The Best Years of Our Lives (1946)

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I first saw William Wyler’s The Best Years of Our Lives 14 years ago on Tuner Classic Movies. In the introduction to the film, Robert Osborne called it the greatest American movie ever made. After sadly losing Robert Osborne earlier this month, I took another look at his favorite movie and understand his extremely high regard for it.

The movie’s title enters the dialogue when Marie Derry (Virginia Mayo) tells her husband Fred (Dana Andrews) that he stole the best years of her life from her while he was away fighting in WWII. Before this we meet Fred flying home from the war with two fellow soldiers from the same home town.

Al Stephenson (Frederic March) is returning to his wife and two adult children worried about what life will be like getting adjusted to a family he no longer knows, especially about how he will relate to the children after missing them grow up. He’s become cynical towards the “normal” American world but passionate and compassionate for anyone who experienced trauma like he has. He’s dealt with his trauma by excessive drinking, something that does not seem to be part of his civilian life before the war.

Homer Parish is a very young man, barely old enough to be in the military. He lost both his arms in battle. He returns home with the fear of how his girlfriend will respond to him after she sees him as he has become. Homer is played by Harold Russell who was not a professional actor but was discovered for this movie based on his personal war experience that is the same as his character’s. He proved to be the right choice giving a riveting performance.

The movie’s title is crucial to what makes every scene work. It is a movie about returning from war. It is a movie about re-adjustment to normal life for both the soldiers and their loved ones. But much more than these things, The Best Years of Our Lives is a movie about aging. During the plane ride at the beginning, we can see the physical ages of the three men. Al is in his late 50s, Fred in his 30s, and Homer in his early 20s, maybe even late teens. Yet Fred dreams of the life with his wife that he never had before the war, and the dreams he talks about sound much more like someone reaching retirement age than someone in his 30s. And Homer talks about his girlfriend Wilma (Cathy O’Donnell) as if she’s a child, even though they’re the same age physically. Because of the war, these men have all aged far beyond their literal years. They are all old men returning to a much younger world that expects them to act youthful.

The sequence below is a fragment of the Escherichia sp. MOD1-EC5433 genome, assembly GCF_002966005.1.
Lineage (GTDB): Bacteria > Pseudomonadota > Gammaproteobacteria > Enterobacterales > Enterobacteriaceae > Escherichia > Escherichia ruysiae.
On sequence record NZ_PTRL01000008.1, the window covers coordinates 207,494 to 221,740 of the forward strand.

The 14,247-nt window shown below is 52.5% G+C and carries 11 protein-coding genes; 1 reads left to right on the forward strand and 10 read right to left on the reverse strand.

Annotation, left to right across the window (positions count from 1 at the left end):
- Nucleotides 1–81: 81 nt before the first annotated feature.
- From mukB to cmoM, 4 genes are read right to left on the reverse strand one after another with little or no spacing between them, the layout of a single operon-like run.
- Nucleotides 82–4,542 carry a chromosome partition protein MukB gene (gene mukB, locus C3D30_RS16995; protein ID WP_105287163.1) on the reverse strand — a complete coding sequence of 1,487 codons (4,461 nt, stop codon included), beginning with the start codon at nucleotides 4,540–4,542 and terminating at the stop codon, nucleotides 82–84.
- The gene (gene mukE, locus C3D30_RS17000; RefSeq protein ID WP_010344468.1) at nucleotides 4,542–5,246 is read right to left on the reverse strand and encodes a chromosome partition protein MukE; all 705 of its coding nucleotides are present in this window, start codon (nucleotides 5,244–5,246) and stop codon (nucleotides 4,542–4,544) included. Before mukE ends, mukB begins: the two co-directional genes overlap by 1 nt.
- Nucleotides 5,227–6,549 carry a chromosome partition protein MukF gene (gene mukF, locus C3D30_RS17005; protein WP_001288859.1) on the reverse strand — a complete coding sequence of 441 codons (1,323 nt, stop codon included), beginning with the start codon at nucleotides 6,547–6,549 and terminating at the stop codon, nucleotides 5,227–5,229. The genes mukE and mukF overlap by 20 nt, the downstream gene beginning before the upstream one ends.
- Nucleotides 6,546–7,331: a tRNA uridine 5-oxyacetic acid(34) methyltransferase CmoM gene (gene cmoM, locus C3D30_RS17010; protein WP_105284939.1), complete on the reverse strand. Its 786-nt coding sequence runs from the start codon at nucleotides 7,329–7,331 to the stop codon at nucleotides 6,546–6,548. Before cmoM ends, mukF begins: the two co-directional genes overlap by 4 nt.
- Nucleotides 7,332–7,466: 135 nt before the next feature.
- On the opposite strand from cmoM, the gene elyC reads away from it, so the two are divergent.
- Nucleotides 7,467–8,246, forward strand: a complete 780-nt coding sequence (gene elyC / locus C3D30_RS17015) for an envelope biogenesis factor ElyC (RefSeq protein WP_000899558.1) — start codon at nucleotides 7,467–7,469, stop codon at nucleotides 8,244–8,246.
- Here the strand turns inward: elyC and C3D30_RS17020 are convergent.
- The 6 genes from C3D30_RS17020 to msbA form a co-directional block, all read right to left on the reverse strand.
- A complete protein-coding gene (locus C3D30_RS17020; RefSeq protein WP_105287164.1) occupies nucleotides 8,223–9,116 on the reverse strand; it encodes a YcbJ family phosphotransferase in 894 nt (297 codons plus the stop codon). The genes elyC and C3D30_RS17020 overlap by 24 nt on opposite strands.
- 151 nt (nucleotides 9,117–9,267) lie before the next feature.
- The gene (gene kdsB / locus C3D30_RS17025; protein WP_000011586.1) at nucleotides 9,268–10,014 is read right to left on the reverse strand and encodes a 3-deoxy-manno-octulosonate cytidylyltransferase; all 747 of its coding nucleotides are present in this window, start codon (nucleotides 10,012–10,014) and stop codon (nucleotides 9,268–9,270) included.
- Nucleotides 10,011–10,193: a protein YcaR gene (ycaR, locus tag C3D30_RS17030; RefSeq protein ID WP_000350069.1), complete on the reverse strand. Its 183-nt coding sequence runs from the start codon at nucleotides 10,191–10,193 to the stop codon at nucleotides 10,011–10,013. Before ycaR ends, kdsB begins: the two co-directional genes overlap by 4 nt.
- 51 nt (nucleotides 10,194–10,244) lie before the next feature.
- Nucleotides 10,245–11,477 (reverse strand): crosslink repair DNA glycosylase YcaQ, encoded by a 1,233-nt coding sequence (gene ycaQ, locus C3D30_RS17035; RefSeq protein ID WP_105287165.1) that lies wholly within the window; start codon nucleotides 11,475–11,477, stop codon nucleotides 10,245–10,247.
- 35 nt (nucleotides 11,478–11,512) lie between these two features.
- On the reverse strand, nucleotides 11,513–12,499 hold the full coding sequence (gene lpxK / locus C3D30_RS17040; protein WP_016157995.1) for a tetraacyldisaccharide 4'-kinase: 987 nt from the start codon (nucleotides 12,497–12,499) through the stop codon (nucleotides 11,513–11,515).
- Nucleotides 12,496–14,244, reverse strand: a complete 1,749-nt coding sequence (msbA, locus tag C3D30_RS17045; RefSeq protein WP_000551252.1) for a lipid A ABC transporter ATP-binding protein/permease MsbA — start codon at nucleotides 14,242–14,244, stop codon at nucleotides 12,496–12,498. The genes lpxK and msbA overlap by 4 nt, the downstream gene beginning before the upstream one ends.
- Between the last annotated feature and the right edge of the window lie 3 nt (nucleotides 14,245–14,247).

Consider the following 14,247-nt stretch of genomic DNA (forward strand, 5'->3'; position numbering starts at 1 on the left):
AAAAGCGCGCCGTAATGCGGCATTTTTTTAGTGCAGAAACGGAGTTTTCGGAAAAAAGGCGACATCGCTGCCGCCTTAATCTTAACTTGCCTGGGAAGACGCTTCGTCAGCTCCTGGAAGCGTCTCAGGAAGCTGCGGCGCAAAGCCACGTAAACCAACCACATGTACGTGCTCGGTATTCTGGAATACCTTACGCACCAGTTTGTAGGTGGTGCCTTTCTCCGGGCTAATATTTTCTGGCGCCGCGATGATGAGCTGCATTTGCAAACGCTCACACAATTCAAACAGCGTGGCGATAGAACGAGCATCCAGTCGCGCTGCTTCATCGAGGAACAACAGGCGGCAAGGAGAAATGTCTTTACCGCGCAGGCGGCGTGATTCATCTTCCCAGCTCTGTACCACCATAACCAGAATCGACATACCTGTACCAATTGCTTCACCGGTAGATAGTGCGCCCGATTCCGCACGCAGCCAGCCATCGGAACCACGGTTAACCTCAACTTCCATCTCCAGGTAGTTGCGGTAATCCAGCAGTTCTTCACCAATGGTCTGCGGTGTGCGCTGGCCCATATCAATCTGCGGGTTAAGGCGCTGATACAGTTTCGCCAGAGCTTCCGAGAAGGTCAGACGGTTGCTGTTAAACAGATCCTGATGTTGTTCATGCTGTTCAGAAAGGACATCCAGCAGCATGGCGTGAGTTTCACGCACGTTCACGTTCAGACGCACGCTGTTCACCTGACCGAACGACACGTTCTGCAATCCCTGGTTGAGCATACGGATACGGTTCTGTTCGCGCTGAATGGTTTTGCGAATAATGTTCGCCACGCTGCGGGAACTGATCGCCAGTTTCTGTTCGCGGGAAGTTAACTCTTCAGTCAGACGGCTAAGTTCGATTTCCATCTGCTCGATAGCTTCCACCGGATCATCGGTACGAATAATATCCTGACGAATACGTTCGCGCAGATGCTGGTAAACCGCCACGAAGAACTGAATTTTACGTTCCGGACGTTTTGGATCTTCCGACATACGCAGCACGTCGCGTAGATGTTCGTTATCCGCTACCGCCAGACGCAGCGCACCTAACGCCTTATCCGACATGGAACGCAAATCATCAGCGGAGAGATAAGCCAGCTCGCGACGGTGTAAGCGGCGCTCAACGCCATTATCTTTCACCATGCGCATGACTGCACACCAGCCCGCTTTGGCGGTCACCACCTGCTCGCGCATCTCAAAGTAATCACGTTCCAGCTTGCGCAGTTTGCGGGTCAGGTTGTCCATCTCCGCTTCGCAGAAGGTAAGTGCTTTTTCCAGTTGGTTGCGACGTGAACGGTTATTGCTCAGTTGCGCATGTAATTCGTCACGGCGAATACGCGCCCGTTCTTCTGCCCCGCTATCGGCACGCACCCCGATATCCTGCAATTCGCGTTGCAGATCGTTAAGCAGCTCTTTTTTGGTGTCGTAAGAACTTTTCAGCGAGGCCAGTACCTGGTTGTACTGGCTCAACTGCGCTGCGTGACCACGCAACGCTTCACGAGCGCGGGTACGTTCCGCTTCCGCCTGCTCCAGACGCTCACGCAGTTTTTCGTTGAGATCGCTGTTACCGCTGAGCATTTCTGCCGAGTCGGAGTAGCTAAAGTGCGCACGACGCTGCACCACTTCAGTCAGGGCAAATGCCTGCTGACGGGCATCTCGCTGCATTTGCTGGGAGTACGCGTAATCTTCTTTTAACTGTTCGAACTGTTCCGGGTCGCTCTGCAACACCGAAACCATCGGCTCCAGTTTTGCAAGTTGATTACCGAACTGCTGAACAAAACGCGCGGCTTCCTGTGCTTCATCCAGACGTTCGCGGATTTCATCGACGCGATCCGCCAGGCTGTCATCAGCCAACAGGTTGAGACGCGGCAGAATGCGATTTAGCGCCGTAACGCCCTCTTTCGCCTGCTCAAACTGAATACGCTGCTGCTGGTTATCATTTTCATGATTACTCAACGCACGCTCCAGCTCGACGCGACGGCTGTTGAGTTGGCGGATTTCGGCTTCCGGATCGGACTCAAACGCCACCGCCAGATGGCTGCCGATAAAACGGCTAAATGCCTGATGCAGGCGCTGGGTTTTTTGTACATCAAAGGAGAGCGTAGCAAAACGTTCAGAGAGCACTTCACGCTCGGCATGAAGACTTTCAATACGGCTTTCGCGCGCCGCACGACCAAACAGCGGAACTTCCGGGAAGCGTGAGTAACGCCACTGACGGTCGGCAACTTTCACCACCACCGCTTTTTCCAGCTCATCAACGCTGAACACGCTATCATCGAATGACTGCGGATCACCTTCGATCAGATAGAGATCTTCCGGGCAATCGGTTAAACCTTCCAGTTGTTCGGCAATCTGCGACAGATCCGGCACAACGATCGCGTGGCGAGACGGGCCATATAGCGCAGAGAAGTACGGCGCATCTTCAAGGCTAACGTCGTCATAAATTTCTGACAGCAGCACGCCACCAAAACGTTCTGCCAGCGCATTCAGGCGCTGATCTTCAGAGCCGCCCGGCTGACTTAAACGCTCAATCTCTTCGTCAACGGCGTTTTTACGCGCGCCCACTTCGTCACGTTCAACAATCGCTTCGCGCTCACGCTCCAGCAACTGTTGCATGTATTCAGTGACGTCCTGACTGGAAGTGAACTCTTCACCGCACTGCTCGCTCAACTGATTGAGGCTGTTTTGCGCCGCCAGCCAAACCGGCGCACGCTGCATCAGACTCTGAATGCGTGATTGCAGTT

Fred is the only one not particularly worried about his situation at the beginning, yet he’s the one accused of stealing the best years of his wife’s life. The plane ride at the beginning is a scene full of anxiety and hope. What will life look like when returning home? It could be the best years of their lives ahead, or it would be the worst, unable to recover from all that the war has stolen. The hope is what fills the rest of the movie, though the anxiety certainly doesn’t go away.

The Best Years of Our Lives understands that trauma of any kind ages people. The film uses this wisdom to tell a story of characters that have to face a new reality, living with a type of experience and maturity, or age as I’ve been calling it, that the people around them don’t have. The trauma is real and doesn’t go away. It doesn’t get easier, and they will never “get over it” like so many people recklessly tell them to. But it does serve one very positive purpose, and that is the wisdom that although the trauma doesn’t go away the situation that caused it did, which gives them a new start. That new start is an opportunity to make what follows the best years of their lives. The movie is very tender and loving toward its characters but quite confrontational to the audience. It expects something of us as we watch. As we watch these three coming to terms with a new normal and learning how to make what follows the best years of our lives, the movie expects that we will be compassionate enough to feel their trauma with them and to age with them in a way that we too will learn how to relate to people like them who have experienced unspeakable trauma and make the rest of our own lives the best years of our lives.

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